A pre-war Mercedes-Benz took Best of Show at the Pebble Beach Concours d’Elegance last weekend, and countless Ferraris got their fair share of attention. But those automotive staples aside, one could make a solid case that the 2017 edition of storied Monterey Car Week belonged to Aston Martin.
A legendary green machine, the Aston Martin DBR 1/1 is the first of an iconic run of racecars and the example that gave Sir Stirling Moss the win at the 1000-kilometer Nürburgring race of 1959— one of the greatest come-from-behind victories of his career. The very same vehicle has just made headlines again, this time as the most expensive British car to ever sell at auction, when it fetched an astonishing $22.5 million at RM Sotheby’s Monterey sale on August 18.
That, ladies and gentlemen, is rare air, a price point typically reserved for Maranello rarities and Mercedes-Benz Silver Arrows. No doubt the sale of DBR 1/1 just put a smile on the face of current Aston Martin owners, as it’s a reminder of those epic mid-century days when Britain’s best routinely took the checkered flag over its continental rivals.
“When you’re looking at a car that is so historically significant, the price lines up,” says Ian Kelleher of RM Sotheby’s. The auction house successfully sold five of the six Aston Martins it brought to Monterey this year, including a 1959 DB4GT Prototype (garnering nearly $7 million) and a 2006 DBR9 (which fetched $616,000, a price twice that of its estimate).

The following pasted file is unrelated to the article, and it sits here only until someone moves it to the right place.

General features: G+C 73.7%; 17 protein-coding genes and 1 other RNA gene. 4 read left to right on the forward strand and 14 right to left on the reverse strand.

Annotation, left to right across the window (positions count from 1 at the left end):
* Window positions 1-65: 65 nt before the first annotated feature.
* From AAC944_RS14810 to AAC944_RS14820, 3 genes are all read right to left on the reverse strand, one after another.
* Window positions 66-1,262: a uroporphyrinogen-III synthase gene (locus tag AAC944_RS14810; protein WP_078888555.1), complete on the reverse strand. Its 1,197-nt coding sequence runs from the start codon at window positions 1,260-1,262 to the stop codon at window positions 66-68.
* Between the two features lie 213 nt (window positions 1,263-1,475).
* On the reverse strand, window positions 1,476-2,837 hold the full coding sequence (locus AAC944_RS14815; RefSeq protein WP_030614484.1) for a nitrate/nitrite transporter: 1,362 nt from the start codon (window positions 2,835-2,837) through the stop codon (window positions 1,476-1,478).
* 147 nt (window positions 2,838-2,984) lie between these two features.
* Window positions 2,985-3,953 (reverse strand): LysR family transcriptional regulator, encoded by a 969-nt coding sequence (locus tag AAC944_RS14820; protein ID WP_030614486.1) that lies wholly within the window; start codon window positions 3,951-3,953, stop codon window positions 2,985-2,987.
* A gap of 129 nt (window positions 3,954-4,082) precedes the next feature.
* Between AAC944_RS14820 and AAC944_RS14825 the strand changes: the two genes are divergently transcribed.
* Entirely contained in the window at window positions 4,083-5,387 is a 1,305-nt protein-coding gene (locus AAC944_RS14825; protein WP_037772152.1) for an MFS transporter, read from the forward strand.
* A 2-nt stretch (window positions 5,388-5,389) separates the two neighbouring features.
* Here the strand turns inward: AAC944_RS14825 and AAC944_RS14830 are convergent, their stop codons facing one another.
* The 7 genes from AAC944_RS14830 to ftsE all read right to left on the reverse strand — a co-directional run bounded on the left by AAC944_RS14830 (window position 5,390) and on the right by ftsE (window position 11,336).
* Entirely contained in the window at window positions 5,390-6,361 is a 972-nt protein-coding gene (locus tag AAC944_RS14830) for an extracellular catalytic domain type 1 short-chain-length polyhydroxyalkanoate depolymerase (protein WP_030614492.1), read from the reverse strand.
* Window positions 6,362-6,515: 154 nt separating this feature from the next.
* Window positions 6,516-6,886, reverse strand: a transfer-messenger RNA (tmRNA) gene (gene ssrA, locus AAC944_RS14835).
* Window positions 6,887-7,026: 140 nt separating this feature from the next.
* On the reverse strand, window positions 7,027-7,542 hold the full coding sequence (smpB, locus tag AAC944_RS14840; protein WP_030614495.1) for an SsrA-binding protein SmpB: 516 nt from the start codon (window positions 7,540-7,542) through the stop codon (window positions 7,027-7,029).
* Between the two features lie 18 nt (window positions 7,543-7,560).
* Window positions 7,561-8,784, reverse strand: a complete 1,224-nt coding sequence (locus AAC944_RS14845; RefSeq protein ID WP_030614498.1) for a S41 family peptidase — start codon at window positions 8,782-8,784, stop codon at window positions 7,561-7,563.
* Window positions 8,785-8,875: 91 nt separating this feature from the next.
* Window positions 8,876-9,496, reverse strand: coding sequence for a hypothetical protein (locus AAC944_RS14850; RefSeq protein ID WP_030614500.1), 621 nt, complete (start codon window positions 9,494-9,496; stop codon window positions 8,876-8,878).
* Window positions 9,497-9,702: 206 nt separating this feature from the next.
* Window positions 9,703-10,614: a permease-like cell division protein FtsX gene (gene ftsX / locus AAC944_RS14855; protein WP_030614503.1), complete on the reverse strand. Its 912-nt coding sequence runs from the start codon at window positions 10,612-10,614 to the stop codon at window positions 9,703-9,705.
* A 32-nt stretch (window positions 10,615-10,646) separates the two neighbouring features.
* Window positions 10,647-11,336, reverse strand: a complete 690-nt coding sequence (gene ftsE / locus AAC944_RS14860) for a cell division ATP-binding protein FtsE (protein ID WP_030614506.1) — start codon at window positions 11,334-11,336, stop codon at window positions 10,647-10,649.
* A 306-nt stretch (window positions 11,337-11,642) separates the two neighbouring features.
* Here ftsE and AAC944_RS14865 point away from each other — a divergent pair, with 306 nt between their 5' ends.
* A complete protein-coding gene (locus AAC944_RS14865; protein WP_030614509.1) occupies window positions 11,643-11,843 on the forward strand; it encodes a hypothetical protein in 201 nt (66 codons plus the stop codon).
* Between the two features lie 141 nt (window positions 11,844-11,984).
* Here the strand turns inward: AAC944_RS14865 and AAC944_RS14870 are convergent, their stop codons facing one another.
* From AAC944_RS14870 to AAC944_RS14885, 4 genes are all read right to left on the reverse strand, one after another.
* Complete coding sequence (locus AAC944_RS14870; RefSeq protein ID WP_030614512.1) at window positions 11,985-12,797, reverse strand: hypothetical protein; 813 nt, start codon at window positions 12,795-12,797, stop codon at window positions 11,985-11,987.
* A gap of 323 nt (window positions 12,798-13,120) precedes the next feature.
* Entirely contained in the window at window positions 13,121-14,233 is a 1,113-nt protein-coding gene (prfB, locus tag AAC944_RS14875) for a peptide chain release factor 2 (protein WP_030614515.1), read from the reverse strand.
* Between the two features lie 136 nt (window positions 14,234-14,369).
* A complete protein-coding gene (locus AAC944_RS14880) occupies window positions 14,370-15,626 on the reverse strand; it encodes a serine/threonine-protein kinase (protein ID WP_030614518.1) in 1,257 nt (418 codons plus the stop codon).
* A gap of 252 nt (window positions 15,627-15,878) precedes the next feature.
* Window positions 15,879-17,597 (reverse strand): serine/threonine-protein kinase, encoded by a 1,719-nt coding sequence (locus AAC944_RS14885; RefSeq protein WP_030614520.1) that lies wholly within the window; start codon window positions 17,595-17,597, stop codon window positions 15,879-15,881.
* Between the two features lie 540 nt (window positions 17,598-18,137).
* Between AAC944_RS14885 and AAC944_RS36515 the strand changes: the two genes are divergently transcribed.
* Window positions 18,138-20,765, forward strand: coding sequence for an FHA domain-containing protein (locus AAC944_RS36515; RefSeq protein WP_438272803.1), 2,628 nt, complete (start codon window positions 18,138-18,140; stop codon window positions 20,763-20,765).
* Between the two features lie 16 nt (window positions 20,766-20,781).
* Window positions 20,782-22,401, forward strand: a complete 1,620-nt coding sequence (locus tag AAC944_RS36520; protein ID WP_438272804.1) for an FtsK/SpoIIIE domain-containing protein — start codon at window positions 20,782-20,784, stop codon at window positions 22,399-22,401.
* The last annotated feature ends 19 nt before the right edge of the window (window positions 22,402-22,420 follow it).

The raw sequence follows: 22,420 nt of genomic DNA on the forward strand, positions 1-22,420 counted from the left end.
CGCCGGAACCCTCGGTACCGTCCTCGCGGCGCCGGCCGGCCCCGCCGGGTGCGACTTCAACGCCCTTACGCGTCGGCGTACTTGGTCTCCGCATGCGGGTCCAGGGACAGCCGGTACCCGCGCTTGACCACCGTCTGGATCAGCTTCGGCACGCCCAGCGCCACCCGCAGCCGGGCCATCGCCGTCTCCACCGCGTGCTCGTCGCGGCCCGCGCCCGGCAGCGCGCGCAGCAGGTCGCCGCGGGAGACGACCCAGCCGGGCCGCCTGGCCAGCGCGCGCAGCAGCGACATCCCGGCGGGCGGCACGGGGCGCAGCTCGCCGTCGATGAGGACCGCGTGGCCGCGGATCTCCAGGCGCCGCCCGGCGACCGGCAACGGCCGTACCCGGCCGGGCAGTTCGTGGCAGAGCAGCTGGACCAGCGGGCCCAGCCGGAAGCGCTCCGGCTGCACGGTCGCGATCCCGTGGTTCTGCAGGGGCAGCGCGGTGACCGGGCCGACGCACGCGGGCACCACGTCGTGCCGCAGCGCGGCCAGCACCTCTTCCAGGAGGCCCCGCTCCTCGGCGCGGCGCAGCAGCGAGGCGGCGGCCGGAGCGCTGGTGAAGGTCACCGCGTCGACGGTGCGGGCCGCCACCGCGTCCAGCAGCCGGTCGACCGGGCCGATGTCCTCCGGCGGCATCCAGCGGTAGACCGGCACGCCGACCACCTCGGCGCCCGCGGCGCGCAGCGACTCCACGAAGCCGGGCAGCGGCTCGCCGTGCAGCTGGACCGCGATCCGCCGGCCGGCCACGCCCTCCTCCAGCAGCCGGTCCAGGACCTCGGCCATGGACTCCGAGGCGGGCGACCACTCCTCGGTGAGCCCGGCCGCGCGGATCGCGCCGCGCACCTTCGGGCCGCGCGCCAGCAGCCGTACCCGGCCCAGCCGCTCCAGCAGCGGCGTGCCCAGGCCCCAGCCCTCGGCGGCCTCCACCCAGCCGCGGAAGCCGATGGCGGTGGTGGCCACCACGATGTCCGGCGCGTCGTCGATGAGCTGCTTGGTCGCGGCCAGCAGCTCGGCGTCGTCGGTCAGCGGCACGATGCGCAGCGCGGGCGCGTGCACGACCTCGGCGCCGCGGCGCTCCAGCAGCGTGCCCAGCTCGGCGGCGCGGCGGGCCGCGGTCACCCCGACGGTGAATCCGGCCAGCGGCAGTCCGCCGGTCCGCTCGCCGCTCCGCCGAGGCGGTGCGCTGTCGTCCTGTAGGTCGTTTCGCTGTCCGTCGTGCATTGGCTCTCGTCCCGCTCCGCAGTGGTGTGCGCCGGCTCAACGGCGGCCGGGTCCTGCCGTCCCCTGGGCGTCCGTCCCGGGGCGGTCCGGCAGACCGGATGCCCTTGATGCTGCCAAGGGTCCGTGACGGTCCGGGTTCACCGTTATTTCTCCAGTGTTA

“Because Aston Martin, over its history, hasn’t made as many cars as some of the other marques, we’ve seen strong gains in the last 10 years alone for cars such as the DB4 or DB5,” says Kelleher. “Think about it. About 20 years ago, a DB5 might cost you $100,000, today’s it’s around $1 million. They’re fantastic to drive, easy to own, spacious and sporting. They’ll continue to go up.”
The same likely goes for DBR 1/1, whose place in racing history has few peers. Spurred on by being spurned early in his career by Enzo Ferrari, Moss developed a life-long passion for beating the Prancing Horses whenever he possibly could.
In his epic 1959 Nürburgring drive, which in hindsight seems nothing less than superhuman, Moss led the race (breaking his own track record multiple times) before handing the car over to co-driver Jack Fairman. The latter pilot put the car temporarily in a ditch. Even with that setback, Moss, who took the wheel of the sinuous race car twice more, was able to post screaming laps that put the Aston back in the lead— finally crossing the finish line ahead of future Grand Prix champion Phil Hill with less than a minute to spare.